21. Primitive women? My guess is that it was a combination of factors. I think we were likely knuckle walkers, like the chimps. We likely used some very basic tools, again like the chimps, to feed ourselves. Somebody who could carry a stick a little further would have a better chance of passing on their genes. Cooling likely had a bit to do with it too. Being able to stand up catch the breeze is a pretty cool thing (har) to do in a hot environment.
  22. I don't think a response that reaches the same conclusion as Marx makes it a Marxist response, CDarwin. Marx did warn about the influence of corporations on government, but so have many others. Few, if any, of them have been big supporters of capitalism (I think Teddy Roosevelt might have been, but don't remember the specifics), but most of them are supportive of democratic principles. In the case of Iraq being a war for oil, it's been pretty clear that was the case from the beginning. You don't guard an office building (the Ministry of Oil) while the city is being looted unless gaining control of that building was your primary goal. What has kept the real cause of the war...oil...to be kept out of the public sphere of discussion is a basic misunderstanding of what a war for oil means in this case. It does not mean keeping cheap oil flowing for the US market. That would be distasteful and illegal, but would at least provide a short-term benefit for US voters. It means generating massive profits for the oil companies. Nothing to do with the people at all. Those corporations are more than willing to sell to the highest bidder, whether that bidder is the US, China, or Gilligan's Island.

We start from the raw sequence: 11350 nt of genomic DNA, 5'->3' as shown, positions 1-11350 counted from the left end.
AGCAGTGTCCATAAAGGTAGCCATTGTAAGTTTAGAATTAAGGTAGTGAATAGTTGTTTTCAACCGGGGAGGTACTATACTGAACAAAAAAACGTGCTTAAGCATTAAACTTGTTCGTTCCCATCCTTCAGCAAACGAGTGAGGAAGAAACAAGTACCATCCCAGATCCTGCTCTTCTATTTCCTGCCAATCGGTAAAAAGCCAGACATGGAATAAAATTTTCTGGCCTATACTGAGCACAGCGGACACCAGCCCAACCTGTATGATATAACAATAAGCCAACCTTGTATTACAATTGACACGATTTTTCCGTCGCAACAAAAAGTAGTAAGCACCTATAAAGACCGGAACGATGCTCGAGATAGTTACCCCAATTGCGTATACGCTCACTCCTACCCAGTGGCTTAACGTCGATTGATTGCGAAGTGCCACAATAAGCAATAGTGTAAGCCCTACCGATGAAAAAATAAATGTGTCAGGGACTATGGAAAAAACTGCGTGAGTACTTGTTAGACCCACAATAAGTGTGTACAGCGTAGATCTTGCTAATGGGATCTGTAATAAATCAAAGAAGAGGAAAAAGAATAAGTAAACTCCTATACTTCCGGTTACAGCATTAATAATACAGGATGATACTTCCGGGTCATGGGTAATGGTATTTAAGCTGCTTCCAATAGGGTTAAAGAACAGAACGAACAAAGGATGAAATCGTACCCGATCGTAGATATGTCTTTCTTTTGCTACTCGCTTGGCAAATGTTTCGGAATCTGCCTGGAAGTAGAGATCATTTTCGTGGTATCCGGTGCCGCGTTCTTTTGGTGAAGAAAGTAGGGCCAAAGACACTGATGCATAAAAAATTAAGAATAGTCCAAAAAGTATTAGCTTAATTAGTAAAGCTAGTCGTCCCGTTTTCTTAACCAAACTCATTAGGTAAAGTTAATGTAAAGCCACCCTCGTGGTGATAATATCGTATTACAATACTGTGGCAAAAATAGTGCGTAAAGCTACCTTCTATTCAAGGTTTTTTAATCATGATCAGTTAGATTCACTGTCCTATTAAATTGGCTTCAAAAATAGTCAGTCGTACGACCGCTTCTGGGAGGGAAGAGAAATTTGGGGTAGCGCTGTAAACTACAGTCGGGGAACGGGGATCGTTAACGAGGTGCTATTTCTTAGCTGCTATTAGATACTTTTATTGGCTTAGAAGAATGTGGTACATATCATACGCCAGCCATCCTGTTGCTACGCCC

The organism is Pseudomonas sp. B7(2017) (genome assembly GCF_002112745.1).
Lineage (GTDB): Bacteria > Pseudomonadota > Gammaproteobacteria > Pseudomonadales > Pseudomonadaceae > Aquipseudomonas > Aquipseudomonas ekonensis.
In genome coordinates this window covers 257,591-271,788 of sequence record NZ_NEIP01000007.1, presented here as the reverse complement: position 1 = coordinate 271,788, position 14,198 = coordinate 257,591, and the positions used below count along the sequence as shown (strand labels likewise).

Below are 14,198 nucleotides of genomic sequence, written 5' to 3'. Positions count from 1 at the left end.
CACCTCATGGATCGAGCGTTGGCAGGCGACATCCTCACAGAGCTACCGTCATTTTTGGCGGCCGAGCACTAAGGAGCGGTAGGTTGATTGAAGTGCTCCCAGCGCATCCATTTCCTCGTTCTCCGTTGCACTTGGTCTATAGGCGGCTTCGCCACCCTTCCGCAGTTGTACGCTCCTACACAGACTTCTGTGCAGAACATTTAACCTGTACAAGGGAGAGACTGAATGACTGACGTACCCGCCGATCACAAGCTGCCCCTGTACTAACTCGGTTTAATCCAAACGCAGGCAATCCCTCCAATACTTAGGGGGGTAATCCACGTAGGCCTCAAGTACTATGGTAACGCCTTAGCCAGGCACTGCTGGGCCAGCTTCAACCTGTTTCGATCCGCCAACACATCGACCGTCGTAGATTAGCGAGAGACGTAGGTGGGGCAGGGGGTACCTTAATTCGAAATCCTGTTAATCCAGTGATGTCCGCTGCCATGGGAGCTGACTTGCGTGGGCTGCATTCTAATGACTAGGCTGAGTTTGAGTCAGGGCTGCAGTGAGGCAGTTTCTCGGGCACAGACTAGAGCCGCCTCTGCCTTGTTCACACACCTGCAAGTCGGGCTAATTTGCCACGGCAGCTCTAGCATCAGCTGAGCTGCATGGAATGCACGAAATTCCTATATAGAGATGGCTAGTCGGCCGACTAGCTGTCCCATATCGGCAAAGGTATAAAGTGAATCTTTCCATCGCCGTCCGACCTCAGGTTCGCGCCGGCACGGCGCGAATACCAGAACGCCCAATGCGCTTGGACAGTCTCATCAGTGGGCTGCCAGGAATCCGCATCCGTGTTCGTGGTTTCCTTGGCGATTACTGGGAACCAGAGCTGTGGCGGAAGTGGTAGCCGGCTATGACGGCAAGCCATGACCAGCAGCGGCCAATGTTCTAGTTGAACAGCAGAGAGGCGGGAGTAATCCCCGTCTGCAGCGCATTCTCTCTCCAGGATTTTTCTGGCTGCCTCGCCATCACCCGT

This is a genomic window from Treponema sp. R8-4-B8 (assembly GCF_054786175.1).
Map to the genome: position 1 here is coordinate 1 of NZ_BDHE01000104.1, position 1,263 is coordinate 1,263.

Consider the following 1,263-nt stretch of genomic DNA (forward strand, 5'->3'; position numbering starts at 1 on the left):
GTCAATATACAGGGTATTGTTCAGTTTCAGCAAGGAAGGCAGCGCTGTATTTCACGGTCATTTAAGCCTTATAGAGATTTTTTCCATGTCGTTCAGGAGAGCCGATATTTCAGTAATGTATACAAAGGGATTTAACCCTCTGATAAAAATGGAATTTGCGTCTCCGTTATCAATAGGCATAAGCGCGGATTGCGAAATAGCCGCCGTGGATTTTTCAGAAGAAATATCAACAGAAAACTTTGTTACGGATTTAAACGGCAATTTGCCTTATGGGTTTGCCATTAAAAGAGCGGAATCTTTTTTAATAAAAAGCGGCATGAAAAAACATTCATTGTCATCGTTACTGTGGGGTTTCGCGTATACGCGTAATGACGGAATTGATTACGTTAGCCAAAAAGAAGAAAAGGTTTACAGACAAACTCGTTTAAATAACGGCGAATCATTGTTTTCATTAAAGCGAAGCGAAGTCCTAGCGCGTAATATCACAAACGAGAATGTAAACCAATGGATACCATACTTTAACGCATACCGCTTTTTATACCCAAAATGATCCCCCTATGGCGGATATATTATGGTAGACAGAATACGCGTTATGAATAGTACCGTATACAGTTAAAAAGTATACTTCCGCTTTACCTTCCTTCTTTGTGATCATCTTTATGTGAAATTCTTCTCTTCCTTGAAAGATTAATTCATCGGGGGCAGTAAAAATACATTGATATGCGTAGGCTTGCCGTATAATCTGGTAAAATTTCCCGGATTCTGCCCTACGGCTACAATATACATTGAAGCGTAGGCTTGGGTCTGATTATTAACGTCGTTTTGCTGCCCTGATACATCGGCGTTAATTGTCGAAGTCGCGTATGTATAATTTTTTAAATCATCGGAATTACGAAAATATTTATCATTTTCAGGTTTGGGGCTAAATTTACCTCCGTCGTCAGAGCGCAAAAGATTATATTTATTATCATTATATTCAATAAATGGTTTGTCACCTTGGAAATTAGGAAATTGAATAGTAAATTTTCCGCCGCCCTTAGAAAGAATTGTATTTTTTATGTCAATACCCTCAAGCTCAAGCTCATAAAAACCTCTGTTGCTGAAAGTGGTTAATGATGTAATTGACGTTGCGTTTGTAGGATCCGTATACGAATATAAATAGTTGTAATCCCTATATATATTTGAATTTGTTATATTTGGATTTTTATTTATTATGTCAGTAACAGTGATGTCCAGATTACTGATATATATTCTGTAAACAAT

23. There are two parts to this. The first is the rule of law. You can either live by the rule law...which we in the west are mostly responsible for writing...or you can ignore the law. What you can't do, and what we have been doing, is ignore the law but insist that the other side obey it. The second is common sense. You can't just go around pissing people off and expect that there will be no repercussions. In the case of bin Laden and Islamist extremists, it is western actions in the Middle East, especially the US relationship with Saudi Arabia, that were the primary impetus, followed by the issue of Israel's actions in that neighbourhood. Taking responsibility for our actions 60 years ago is not the same as punishing ourselves. it is standing up like responsible adults, admitting our mistakes, and working not to repeat them. Not at all, it's just that vengeance is the real driving force behind Afghanistan, especially in the early days. What could and should have been a limited series of surgical strikes became the bombing of villages. Civilians have been locked up, abused, beaten, shot, and bombed. The current government there is corrupt and it's policies are almost incoherent. The Taliban are regrouping and striking pretty much at will. The aid money that could have changed minds has been sorely lacking. The west is backing warlords that are every bit as bad as the Taliban. Nothing explains our actions unless the war is really about vengeance. I do. There were several Canadians working in those office buildings. It was us who took all your planes when you airspace was closed. We've co-operated with your security measures at a great cost to our sovereignty. We went to Afghanistan with you and are still there. Funny thing about the Oklahoma City bombing...and it wasn't cowshit, it was chemical fertilizer mixed with diesel fuel to make ANFO, something that a lot of farm boys have learned about when clearing rocks and stumps...but that backlash was also predictable and predicted. The perpetrators where charged and brought to trial. The man behind the 1993 bombing of the WTC was also arrested and brought to trial. He committed a criminal act and was treated like a criminal. You might still be freaked. You, like us, have done nothing to address the real problems though. In fact our actions have most likely increased the chances of more attacks. Do you think bin Laden and his pals would be able to recruit people who were well-educated and content with their lives? Not likely. Now look at what's been happening in the Middle East since the end of WWI and ask yourself where the discontentment comes from. The people that they recruit are poorly educated...even those who attend university are also taught religious superstition...and discontent with their lives for any number of reasons. So you treat the terrorists as the criminals they are while working through soft power and diplomacy to educate people and give them something to be content about. This isn't some magical new idea, it's something the Romans did, something the Huns did, and something the successful colonial powers did. It worked and when they quit doing it, they lost. What are these primary military targets. A village full of women and children is not a military target even if there is a military presence there. If you were to go in and use small arms so that you can target individuals, that would be one thing. Dropping bombs where you know there are civilians is quite another though. The message that gets sent is that the life of one of your soldiers is worth more than the life of one of their civilians. I've heard as high as 15,000 during the initial bombings. We'll likely never know the real number. Al Qaeda destroyed a relatively small area though, and the west had the capacity to deal with it. Not a lot of people lost everything they had in the 911 attacks, and those that did had a safety net. This war has taken away the ability of a lot of people to make a living...to feed themselves and their children. Canada spends ten cents on reconstruction and aid for every every dollar it spends on the war in Afghanistan. I don't know the US figure offhand but I know it's similar to the Canadian one. I also know that much of the aid money that does get spent is tainted by the presence of CIA operatives acting as aid workers. In the end, you are trying to kill an idea with a gun. It's never worked before and it won't work now. You fight ideas with ideas.